El Día de los Niños at local library shines light on different cultures, languages in the Tri-State

BOND HILL - No matter the language, the story stays the same, said Diane Smiley, about this year's El Día de los Niños/El Día de los Libros (Children's Day/Book Day), where children got a taste of culture, diversity and tolerance and how books can play a part in all three.

On Saturday, the Bond Hill Branch Library was transformed into a cross-cultural town square of sorts, as children and teens immersed themselves in the diverse heritages that surround them in Tri-State. The event was jointly presented by the Public Library of Cincinnati and Hamilton County and Kenton County Public libraries.

Smiley, who is youth services and program coordinator for the Public Library of Cincinnati and Hamilton County, said learning to embrace one's own and other cultures is important for children.

Known as Día for short, the multicultural fiesta used books and music as bridges for children and their families, celebrating literacy across different cultures and backgrounds. Representatives at the event hailed from the Japan America Society of Greater Cincinnati, the Academy of Multilingual Immersion Schools, Mexico, Africa, and India.

"Many of our neighborhoods are becoming more diverse. At the library we reach out and teach a wider, more global view," said Smiley, adding that when a child learns about their own culture, they also learn about themselves.

A changing Tri-State

According to the 2012 Census, 6.6 percent of Hamilton County is home to bilingual families. And just across the Ohio River, 4.2 percent in Kenton County speak another language at home other than English.

With both Native American and African heritages flowing through her veins,10-year-old Nadia Glover  positioned herself front and center at Día, listening intently as the three-man ensemble, Charles Braddeck and the African Drum Corps, beat on their djembe drums. 

"It's really cool to get to see different people's traditions and what they do in their homeland," said the fifth-grader from E.H. Green Intermediate School in Blue Ash. "I'm really starting to love this library!"

An African elder known as "Baba" Ron, lightly tapped the middle of the djembe drum and asked Glover and a dozen other young library-goers:

"Do you feel that? It's like a heart beat," he said, explaining that in Africa the sound of the drum and a certain rhythm once conveyed messages between villages.

"This was used as a cell phone 5,000 years ago and it didn't cost a penny," he told the mesmerized youngsters. Baba Ron said the drums were used to message neighboring towns about births, deaths, weddings, birthdays, travel and danger. Glover asked if the African elders would play a message for them. They obliged and tapped out the death rhythm, a slow, deliberate, repetitious beat. It was finally time for Glover, along with Camar Poindexter, 11, and 3-year-old Da'mari "Rocco" Phillips, to take their seats at the djembes. Their small hands patted the tops of the drums.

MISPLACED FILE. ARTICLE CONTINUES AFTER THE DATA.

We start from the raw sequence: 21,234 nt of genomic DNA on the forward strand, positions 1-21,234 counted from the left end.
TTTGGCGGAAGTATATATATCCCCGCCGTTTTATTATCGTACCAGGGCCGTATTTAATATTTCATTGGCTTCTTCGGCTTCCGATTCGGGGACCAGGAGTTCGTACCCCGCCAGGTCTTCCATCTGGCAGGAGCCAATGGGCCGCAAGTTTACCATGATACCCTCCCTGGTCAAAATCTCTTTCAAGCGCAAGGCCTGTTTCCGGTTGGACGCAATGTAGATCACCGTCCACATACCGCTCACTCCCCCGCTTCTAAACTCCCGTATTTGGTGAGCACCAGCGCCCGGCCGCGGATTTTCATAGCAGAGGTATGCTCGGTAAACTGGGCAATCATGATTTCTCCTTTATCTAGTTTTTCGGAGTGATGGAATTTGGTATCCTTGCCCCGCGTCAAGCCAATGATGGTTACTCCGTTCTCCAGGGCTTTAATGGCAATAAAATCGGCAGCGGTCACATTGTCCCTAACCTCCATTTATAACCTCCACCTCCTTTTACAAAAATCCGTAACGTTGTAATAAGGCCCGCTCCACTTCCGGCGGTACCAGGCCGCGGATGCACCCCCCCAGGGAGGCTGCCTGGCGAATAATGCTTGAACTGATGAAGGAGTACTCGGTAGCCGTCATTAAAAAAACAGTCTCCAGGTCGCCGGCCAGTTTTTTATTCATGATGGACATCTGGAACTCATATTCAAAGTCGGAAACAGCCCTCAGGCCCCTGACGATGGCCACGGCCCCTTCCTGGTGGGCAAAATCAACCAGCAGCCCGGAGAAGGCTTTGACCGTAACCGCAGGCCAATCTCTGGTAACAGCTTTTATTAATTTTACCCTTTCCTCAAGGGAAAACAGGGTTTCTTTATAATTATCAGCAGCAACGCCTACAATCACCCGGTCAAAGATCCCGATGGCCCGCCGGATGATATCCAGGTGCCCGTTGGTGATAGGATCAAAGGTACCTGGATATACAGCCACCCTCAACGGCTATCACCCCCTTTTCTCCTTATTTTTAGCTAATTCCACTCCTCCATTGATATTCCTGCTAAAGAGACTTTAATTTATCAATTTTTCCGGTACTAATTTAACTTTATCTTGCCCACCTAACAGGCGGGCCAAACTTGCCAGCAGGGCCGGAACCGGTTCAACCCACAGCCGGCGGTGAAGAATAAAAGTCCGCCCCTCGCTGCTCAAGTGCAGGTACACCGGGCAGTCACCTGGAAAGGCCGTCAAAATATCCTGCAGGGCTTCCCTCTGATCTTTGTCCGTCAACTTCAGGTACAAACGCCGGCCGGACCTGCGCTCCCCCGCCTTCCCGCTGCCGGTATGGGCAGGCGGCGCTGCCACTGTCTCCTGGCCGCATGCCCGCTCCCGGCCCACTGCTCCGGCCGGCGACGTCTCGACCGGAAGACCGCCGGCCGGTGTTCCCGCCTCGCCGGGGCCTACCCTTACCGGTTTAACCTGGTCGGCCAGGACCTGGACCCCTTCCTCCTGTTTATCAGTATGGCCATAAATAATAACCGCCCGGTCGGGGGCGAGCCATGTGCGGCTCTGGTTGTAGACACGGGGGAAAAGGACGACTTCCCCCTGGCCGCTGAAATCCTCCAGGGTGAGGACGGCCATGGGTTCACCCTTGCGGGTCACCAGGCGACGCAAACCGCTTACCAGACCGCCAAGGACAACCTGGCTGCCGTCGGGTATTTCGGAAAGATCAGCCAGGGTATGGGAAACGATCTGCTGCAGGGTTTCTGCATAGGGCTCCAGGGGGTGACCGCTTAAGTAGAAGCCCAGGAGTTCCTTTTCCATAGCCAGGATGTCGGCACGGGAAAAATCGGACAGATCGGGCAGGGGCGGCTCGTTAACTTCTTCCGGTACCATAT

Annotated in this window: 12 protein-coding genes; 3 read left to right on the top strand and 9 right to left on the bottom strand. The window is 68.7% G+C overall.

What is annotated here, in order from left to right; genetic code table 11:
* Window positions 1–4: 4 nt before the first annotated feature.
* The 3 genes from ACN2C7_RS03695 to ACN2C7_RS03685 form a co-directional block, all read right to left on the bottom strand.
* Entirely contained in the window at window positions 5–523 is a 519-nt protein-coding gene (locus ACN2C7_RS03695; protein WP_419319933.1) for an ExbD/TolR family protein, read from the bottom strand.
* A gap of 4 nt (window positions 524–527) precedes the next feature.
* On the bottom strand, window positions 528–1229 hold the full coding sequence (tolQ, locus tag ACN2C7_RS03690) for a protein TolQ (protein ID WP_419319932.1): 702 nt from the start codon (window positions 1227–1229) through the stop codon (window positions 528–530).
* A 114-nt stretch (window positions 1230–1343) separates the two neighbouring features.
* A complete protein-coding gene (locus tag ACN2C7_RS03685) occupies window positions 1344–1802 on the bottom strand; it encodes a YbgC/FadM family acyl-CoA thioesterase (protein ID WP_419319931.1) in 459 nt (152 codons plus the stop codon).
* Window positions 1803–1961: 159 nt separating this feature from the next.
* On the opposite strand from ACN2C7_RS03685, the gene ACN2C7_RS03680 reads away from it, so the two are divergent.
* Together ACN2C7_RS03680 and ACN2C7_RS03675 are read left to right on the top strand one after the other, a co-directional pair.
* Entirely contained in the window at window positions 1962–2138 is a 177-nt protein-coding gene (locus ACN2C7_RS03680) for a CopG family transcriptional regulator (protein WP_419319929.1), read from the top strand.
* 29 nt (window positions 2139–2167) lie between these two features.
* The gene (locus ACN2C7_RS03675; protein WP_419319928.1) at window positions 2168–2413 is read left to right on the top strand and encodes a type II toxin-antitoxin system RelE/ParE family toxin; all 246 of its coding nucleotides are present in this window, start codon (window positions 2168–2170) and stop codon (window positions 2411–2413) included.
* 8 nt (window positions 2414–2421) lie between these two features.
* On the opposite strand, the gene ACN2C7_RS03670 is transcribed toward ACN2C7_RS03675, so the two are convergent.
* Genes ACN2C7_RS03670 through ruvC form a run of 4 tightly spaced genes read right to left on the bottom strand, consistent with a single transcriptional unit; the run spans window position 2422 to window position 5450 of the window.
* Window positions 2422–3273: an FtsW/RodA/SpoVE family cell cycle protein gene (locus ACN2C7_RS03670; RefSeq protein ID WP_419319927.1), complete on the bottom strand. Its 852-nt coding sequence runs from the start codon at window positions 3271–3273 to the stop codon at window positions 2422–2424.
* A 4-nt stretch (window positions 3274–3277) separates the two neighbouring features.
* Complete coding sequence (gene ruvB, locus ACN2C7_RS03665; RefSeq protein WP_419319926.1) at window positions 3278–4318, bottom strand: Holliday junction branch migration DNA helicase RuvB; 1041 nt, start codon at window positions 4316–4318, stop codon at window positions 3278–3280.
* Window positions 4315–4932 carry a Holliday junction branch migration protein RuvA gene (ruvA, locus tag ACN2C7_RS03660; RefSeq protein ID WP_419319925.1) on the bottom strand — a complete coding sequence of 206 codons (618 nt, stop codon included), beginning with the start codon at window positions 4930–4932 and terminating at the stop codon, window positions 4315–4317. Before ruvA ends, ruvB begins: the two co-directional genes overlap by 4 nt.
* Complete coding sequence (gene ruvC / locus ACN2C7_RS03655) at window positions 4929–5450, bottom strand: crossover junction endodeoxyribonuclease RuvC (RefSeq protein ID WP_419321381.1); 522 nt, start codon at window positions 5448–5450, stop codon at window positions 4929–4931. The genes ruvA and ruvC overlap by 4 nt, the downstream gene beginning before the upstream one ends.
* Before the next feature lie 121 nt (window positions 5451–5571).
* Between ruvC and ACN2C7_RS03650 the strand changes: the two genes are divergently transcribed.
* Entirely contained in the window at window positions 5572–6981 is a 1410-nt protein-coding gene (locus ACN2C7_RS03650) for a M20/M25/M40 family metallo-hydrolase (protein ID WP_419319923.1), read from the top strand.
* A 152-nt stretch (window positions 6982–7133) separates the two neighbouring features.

"I want him to be proud of where his ancestors have come from," said Ronald Greene of Roselawn of Rocco, his grandson. "I wanted to expose him to the library. It's of importance that our children are knowledgeable. The more they read the more knowledge they have." %page_break%

All about los niños

Día was an opportunity for many to learn and embrace diversity and cultures other than their own. That's why Gwen Boggs brought four grandchildren and a grandniece to the library's event.

"I thought it would be educational and a chance to experience multicultural. Plus, it beats watching cartoons all morning—it's been a wonderful experience."

Día also gave the sponsoring libraries a chance to showcase the fun of reading with multilingual story time. Children were also offered a free book in English or Spanish.

"Research shows early literacy skills are most important young," said Smiley.

Padma Chebrolu, artistic director of the Cultural Centre of India in Cincinnati, introduced her dancers to those attending Día's festivities.

"Indian culture is very unique and ancient," she said. "We love to share it."

Six girls clad in lavender and gold danced for the spellbound crowd, sporting stacked gold bangle bracelets and dangling earrings. On each, a golden, bejeweled headdress kissed the dime-sized red dot in the middle of the forehead. A boy, dressed in all-white with a matching lavender sash tied around his waist was part of the performing troupe. Their ankles garlanded with small bells, the dancers jingled and jangled with each step.

While all of the dancers were born in the United States, Chebrolu said, they are learning and their own heritage from their parents and grandparents.

"[Día] is a nice exchange of ideas and thoughts and grow respect for each other. That's what America is all about," said Cherbrolu. "There's so much diversity in Cincinnati, it's incredible."

The roots of Día

Pat Mora, a bilingual author of children's books and poetry, sparked the idea behind Día. Back in 1996, Mora used the idea of Mexico's El Día de los Niños, and added a celebration of books. With support from librarians who lived in the southwest, El Día de los Niños/El Día de los Libros (Children's Day/Book Day) grew.

In 2004, Kenton County Public Library hosted a small Día celebration in Covington. The Public Library of Cincinnati and Hamilton County joined in the festivities in 2006. They now share the event, trading off locations between each side of the river every year.

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